In the federal criminal justice system, prison is just the beginning of punishment. After prison comes “supervised release,” a set of obligations and restrictions governing an ex-con’s day-to-day schedule, employment, residence, and relationships.
In the best-case scenario, two-thirds of people successfully complete their term of supervised release. Shon Hopwood is an extraordinary ex —while serving a decade in prison and three years of supervised release, he went from jailhouse lawyer to Georgetown law professor. He told me that supervised release was not a challenge for him, though despite his achievements, including a scholarship to law school and a published book, there was still “a prevailing attitude among the probation officers that it was only a matter of time before I messed up and went back.” In the end, he said, he had only a few interactions with the probation officers, who seemed more interested in policing violations than offering support.
As a federal public defender, I see the remaining one-third of cases—the worst-case scenarios where people violate their supervised release and get sent back to prison for up to five years. In a recent case, I represented a first-time offender who flawlessly completed two years of a five-year term of supervision. But after he got into a relationship with the wrong person and started using opioids, he was reported by his probation officer, arrested, and held in prison for seven months. After a failed attempt at rehab, his probation officer reported him again, and the judge sentenced him to 18 months’ imprisonment for violating his release by failing to achieve recovery. He’s now serving that sentence in a medium-security prison, where no addiction treatment is available.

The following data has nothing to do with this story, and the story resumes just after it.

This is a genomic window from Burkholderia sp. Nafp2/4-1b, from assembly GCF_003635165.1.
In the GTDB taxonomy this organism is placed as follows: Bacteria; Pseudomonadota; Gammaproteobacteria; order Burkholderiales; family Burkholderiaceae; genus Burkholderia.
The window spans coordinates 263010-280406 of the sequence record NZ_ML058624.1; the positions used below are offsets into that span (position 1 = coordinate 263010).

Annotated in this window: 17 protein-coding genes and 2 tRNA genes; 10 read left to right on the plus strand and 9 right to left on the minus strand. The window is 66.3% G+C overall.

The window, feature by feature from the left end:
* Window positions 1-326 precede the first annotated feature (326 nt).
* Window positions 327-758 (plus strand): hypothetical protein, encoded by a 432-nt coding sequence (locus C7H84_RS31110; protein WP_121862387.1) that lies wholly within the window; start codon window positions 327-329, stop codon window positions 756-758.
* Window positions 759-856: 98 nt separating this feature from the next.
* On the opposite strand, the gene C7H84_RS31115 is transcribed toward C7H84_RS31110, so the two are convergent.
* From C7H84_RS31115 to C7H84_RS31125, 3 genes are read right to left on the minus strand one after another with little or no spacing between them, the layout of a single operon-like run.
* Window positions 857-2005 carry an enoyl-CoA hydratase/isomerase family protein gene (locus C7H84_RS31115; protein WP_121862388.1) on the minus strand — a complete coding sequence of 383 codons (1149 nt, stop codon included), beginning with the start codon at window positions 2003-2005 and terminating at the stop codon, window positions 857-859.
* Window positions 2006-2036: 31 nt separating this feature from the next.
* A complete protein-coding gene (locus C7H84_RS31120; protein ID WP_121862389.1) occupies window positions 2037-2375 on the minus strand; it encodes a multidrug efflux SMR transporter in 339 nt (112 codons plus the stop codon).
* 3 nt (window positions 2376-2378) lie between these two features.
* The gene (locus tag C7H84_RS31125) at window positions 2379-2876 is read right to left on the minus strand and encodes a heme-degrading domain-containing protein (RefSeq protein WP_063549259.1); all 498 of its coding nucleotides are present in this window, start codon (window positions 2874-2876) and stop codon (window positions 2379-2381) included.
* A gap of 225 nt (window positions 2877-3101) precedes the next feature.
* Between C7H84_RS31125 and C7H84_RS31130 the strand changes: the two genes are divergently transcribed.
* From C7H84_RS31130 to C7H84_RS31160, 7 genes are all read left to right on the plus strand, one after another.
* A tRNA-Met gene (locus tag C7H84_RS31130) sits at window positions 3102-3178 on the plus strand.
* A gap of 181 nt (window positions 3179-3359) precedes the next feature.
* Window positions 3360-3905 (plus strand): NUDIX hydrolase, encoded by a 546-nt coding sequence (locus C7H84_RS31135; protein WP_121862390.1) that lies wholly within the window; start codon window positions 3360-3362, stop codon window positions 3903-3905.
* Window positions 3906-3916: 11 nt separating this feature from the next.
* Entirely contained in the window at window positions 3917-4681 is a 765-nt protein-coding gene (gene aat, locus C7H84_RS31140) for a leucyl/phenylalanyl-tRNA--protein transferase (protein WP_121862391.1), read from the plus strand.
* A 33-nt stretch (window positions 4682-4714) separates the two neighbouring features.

Improving this system depends on Congress, which has now taken on the worthy task of prison reform. Recently, the House of Representatives passed the First Step Act, a bill that makes it easier for inmates to earn early release and expands their access to job training and education. The proposal won an impressively bipartisan 360-59 vote and the support of the White House. While the FSA makes good changes, reform will be incomplete unless it also addresses supervised release, a web of restrictions that ensnares many former prisoners, making successful reentry to society more difficult, not less.
Supervised release is imposed by a judge at sentencing, to follow the term of imprisonment. The judge may fix the length of supervision at any number of years or for life and may include any “conditions of release” that he or she deems appropriate. In an opinion criticizing district judges for imposing supervised release without justification, Seventh Circuit Judge Richard Posner counted 10 “mandatory” conditions of release, 14 “standard” conditions, and 13 “special” or “additional” conditions, for a total of 37. A typical set of conditions might require that you: